Dani is such a terrible gf. Dude puts up with her shit for FOUR YEARS and she has the nerve to kill him after a cult induced cheating incident.
AIt's just tits and dragons. - Ian McShane on Game of Thones
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#14
(07-09-2019, 04:39 PM)anyawatchin angel Wrote: Dani is such a terrible gf. Dude puts up with her shit for FOUR YEARS and she has the nerve to kill him after a cult induced cheating incident.

Sure but he was being......MANipulative.
“I call upon you to stop this musical now,” she said to the board. “You tear a community apart if you don’t.” -Prachi Ruina                                                            
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#15
Was the idea of “siding” with Dani versus Christian in the end supposed to be some sort of audience litmus test on the movie’s part, or is that just something the online discourse is trying to make a thing?  Because I don’t feel particularly invested in either side of the argument.  The way I see it, the movie cops out by making both leads nonconsensually hopped up on mind-altering drugs, so their agency throughout that final, whackadoo forty minutes is ambiguous to the point where rendering judgment on anybody seems to be meaningless.  DRAG ME TO HELL did a better job of raising a similar kind of point within its delightfully gross-out, funhouse horror pill-pocket.   If Aster was trying to do with bad boyfriends what Raimi did with opportunistic loan officers, it just comes off as clumsy innuendo.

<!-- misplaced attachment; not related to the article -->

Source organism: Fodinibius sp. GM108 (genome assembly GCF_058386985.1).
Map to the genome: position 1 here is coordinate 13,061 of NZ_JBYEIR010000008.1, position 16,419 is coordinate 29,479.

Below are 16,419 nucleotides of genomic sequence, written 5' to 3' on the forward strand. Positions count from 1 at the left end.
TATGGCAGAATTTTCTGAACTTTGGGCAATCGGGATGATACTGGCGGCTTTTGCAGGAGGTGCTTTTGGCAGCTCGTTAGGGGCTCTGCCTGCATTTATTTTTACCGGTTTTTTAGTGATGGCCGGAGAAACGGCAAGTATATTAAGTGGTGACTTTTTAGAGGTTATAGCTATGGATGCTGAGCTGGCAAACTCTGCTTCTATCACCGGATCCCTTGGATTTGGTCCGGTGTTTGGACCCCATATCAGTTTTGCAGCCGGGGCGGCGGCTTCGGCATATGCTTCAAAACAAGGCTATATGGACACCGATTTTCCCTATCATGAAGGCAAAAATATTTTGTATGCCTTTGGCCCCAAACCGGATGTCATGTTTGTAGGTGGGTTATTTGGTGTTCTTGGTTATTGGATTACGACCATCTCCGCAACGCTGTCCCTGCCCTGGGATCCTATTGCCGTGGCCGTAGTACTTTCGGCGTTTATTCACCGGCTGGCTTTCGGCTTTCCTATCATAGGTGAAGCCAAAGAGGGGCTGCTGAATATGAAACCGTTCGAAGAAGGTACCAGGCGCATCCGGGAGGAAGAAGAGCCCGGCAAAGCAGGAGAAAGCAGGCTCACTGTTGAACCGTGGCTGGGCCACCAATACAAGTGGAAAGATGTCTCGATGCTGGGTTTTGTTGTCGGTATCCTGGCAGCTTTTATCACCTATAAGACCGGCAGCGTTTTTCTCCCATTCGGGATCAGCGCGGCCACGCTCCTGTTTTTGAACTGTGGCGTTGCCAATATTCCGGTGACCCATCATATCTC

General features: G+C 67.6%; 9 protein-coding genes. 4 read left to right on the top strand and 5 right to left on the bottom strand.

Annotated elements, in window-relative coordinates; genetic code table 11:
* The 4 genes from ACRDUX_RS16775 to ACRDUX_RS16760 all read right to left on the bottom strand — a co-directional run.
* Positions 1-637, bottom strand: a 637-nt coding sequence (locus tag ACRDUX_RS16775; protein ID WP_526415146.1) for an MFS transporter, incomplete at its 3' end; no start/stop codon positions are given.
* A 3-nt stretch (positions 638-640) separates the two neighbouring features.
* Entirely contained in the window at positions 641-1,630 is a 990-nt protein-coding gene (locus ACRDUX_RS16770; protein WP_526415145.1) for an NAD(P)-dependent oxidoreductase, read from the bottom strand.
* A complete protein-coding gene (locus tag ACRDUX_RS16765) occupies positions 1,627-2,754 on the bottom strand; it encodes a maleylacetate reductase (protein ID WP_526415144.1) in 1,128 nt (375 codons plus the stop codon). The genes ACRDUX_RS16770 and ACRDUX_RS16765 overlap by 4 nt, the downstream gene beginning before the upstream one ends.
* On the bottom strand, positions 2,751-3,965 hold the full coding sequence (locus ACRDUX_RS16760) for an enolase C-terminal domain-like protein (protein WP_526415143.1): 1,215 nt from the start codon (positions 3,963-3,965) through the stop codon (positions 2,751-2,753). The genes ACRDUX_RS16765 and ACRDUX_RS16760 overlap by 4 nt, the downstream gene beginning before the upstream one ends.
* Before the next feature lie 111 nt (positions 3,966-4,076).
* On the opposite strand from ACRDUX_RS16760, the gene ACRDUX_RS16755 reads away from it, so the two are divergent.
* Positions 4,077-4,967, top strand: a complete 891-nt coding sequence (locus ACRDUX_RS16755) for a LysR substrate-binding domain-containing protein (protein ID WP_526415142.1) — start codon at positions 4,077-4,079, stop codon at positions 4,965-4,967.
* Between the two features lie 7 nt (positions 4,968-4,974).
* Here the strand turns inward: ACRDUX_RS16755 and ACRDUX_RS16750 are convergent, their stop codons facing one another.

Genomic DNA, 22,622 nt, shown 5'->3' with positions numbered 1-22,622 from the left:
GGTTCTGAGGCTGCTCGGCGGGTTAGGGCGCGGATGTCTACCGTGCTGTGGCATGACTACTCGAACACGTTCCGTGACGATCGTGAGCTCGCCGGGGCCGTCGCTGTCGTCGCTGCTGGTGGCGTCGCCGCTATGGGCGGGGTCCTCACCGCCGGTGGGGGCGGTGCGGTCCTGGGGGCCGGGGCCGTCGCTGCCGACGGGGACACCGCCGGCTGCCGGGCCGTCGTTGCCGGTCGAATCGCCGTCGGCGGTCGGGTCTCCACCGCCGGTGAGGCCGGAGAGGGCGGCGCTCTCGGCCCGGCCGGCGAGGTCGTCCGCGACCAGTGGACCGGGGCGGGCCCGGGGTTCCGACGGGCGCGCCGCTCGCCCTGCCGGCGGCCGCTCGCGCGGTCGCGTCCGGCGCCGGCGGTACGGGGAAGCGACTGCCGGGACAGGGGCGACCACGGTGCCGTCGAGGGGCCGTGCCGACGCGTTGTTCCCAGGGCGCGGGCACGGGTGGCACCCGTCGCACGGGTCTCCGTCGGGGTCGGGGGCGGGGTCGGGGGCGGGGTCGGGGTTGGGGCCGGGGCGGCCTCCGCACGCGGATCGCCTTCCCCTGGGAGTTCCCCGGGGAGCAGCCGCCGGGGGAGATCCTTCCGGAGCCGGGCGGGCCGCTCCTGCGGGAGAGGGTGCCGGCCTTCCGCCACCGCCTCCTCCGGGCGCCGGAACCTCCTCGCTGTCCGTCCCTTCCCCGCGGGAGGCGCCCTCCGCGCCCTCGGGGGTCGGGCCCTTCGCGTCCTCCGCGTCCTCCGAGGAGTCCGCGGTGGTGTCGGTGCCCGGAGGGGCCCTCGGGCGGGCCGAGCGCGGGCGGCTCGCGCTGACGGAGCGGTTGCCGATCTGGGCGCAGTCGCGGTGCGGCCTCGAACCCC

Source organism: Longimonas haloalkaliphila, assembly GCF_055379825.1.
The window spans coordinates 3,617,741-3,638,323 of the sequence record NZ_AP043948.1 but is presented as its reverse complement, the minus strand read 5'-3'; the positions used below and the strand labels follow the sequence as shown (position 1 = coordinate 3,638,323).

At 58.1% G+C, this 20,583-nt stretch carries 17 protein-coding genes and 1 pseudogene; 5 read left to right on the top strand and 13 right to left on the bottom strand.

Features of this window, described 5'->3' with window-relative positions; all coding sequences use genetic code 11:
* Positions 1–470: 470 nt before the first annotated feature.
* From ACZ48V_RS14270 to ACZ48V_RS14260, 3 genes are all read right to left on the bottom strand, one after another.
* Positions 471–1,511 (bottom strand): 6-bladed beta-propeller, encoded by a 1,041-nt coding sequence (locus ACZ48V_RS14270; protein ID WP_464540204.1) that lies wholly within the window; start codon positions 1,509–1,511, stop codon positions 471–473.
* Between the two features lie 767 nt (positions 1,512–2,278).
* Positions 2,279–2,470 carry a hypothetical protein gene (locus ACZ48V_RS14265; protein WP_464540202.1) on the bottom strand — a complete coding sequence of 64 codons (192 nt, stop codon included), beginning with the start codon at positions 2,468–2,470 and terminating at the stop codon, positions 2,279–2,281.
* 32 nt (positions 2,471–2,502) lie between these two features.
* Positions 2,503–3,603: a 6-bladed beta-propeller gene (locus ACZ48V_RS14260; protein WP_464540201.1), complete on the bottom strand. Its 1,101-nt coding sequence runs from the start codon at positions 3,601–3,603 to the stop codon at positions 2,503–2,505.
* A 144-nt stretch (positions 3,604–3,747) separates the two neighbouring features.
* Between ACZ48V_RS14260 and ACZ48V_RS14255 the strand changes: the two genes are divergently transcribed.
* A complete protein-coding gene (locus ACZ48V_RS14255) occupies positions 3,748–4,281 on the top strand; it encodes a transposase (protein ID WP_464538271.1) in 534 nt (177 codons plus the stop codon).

Don’t get me wrong, I dug the whole Bad Breakup Revenge Fantasy angle, but it’s pretty surface level stuff.  And maybe that’s for the best.  The triumphant last shot of Dani works best as a perverse punctuation mark rather than something to be taken too seriously, sorta like - to make a flattering comparison – Alex’s final line in A CLOCKWORK ORANGE.  A straight-faced interpretation doesn’t flatter anybody, because frankly Dani’s final act reads less like “Girl takes control of her own life” and a lot more like “Bitches be crazy.”  Just wait, five years from now some of the same people praising Aster will need some clicks and duly reappraise the film as problematic.

Actually, the movie’s gender themes may make it more kindred to LaBute’s THE WICKER MAN than Hardy’s, and its depiction of emasculation at the hands of a matriarchal tribe could as easily be called fetishistic as feminist in a way that I find interesting – more so than the inquiry about broken relationships the movie is ostensibly about under the hood.